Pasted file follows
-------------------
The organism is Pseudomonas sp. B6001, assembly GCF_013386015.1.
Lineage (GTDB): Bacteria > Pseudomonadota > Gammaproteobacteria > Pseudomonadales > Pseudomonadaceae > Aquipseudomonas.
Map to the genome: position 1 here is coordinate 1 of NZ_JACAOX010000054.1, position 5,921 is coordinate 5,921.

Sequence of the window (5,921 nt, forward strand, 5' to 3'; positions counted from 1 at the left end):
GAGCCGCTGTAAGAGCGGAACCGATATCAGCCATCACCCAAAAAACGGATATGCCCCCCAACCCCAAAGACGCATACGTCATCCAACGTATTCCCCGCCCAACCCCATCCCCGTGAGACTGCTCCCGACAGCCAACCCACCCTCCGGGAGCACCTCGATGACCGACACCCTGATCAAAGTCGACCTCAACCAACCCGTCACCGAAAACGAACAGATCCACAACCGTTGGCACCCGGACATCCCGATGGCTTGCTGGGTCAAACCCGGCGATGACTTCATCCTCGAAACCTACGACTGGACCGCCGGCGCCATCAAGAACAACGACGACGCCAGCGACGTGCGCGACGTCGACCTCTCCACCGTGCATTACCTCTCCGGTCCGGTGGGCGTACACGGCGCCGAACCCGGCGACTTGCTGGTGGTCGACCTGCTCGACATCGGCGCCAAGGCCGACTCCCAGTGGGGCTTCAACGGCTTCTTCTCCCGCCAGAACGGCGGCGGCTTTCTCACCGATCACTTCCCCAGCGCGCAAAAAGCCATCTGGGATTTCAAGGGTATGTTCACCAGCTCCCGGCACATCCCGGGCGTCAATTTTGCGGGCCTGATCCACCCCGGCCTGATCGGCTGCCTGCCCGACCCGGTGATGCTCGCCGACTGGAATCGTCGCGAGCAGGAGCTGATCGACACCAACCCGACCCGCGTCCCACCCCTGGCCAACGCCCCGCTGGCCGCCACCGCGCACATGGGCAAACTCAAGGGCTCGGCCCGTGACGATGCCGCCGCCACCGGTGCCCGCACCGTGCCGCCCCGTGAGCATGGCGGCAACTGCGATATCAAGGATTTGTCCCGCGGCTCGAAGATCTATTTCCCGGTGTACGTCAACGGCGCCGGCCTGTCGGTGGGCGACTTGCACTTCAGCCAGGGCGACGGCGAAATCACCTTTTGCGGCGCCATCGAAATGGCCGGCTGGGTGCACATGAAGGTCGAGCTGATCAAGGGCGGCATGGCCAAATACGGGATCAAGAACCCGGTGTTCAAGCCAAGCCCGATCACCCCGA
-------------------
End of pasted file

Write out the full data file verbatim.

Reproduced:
The organism is Pseudomonas sp. B6001, assembly GCF_013386015.1.
Lineage (GTDB): Bacteria > Pseudomonadota > Gammaproteobacteria > Pseudomonadales > Pseudomonadaceae > Aquipseudomonas.
Map to the genome: position 1 here is coordinate 1 of NZ_JACAOX010000054.1, position 5,921 is coordinate 5,921.

Sequence of the window (5,921 nt, forward strand, 5' to 3'; positions counted from 1 at the left end):
GAGCCGCTGTAAGAGCGGAACCGATATCAGCCATCACCCAAAAAACGGATATGCCCCCCAACCCCAAAGACGCATACGTCATCCAACGTATTCCCCGCCCAACCCCATCCCCGTGAGACTGCTCCCGACAGCCAACCCACCCTCCGGGAGCACCTCGATGACCGACACCCTGATCAAAGTCGACCTCAACCAACCCGTCACCGAAAACGAACAGATCCACAACCGTTGGCACCCGGACATCCCGATGGCTTGCTGGGTCAAACCCGGCGATGACTTCATCCTCGAAACCTACGACTGGACCGCCGGCGCCATCAAGAACAACGACGACGCCAGCGACGTGCGCGACGTCGACCTCTCCACCGTGCATTACCTCTCCGGTCCGGTGGGCGTACACGGCGCCGAACCCGGCGACTTGCTGGTGGTCGACCTGCTCGACATCGGCGCCAAGGCCGACTCCCAGTGGGGCTTCAACGGCTTCTTCTCCCGCCAGAACGGCGGCGGCTTTCTCACCGATCACTTCCCCAGCGCGCAAAAAGCCATCTGGGATTTCAAGGGTATGTTCACCAGCTCCCGGCACATCCCGGGCGTCAATTTTGCGGGCCTGATCCACCCCGGCCTGATCGGCTGCCTGCCCGACCCGGTGATGCTCGCCGACTGGAATCGTCGCGAGCAGGAGCTGATCGACACCAACCCGACCCGCGTCCCACCCCTGGCCAACGCCCCGCTGGCCGCCACCGCGCACATGGGCAAACTCAAGGGCTCGGCCCGTGACGATGCCGCCGCCACCGGTGCCCGCACCGTGCCGCCCCGTGAGCATGGCGGCAACTGCGATATCAAGGATTTGTCCCGCGGCTCGAAGATCTATTTCCCGGTGTACGTCAACGGCGCCGGCCTGTCGGTGGGCGACTTGCACTTCAGCCAGGGCGACGGCGAAATCACCTTTTGCGGCGCCATCGAAATGGCCGGCTGGGTGCACATGAAGGTCGAGCTGATCAAGGGCGGCATGGCCAAATACGGGATCAAGAACCCGGTGTTCAAGCCAAGCCCGATCACCCCGA